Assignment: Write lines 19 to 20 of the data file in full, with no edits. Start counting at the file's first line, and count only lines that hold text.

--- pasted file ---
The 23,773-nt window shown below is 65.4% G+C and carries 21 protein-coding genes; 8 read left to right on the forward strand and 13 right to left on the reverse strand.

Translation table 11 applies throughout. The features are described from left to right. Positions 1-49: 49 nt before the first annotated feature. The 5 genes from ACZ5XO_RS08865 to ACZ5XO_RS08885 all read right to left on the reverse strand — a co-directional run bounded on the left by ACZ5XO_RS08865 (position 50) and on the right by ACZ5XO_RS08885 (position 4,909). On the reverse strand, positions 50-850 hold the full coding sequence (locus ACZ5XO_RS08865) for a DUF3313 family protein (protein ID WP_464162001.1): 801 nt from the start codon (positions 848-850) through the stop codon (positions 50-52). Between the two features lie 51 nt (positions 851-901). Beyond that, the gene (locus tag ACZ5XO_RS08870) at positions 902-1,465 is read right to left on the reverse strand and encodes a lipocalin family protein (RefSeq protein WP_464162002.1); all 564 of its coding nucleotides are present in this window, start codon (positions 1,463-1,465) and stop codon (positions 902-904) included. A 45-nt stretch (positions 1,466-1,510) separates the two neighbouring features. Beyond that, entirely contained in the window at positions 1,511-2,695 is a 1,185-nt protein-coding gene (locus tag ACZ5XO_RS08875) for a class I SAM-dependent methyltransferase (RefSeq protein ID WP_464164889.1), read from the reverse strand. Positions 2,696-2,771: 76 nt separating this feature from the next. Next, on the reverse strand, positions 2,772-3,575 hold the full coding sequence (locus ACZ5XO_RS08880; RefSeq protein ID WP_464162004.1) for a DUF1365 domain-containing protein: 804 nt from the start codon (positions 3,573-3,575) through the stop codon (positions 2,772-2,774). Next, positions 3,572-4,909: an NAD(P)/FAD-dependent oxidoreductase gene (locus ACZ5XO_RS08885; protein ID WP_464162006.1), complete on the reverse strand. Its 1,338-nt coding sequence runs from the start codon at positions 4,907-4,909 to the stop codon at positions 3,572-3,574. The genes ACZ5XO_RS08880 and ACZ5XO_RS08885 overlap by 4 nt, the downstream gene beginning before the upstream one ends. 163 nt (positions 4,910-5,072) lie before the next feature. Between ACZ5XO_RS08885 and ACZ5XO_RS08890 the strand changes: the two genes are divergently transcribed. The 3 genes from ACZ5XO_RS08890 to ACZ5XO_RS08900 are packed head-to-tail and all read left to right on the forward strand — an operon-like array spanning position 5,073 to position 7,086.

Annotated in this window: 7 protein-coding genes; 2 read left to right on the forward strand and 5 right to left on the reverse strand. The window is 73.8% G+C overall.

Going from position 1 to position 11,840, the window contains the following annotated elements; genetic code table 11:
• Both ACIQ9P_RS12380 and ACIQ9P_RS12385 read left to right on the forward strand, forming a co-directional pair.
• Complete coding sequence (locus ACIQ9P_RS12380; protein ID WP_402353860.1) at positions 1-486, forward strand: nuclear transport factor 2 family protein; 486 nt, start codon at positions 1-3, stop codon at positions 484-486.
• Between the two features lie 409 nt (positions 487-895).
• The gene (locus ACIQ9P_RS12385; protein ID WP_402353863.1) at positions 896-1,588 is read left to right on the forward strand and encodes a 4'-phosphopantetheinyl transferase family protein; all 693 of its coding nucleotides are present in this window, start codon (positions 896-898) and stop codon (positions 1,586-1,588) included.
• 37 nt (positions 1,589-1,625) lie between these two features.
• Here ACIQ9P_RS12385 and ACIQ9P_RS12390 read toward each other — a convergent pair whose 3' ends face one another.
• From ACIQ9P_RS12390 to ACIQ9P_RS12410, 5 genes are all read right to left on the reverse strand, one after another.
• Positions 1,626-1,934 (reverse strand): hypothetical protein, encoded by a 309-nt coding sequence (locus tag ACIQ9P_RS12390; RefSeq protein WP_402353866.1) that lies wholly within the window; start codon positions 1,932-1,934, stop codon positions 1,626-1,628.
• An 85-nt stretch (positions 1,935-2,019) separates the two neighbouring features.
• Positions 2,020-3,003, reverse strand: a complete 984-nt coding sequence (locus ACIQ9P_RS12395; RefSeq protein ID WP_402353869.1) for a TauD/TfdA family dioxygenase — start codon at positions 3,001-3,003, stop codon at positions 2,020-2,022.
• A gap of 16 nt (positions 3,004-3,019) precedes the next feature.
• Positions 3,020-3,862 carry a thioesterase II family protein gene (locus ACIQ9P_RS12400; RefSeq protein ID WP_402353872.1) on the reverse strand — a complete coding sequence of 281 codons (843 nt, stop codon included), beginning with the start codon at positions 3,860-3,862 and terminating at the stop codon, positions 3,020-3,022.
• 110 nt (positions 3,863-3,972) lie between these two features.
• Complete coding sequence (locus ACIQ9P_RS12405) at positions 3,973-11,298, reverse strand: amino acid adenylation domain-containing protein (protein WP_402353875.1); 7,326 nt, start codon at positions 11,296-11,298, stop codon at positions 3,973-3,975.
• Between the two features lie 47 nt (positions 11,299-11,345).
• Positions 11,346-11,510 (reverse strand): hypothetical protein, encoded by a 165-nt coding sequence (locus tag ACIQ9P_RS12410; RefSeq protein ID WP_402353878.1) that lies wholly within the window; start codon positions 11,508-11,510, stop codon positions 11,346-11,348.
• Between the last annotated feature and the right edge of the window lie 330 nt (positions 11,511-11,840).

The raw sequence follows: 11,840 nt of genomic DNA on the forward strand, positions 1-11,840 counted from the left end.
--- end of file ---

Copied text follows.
• Between the two features lie 47 nt (positions 11,299-11,345).
• Positions 11,346-11,510 (reverse strand): hypothetical protein, encoded by a 165-nt coding sequence (locus tag ACIQ9P_RS12410; RefSeq protein ID WP_402353878.1) that lies wholly within the window; start codon positions 11,508-11,510, stop codon positions 11,346-11,348.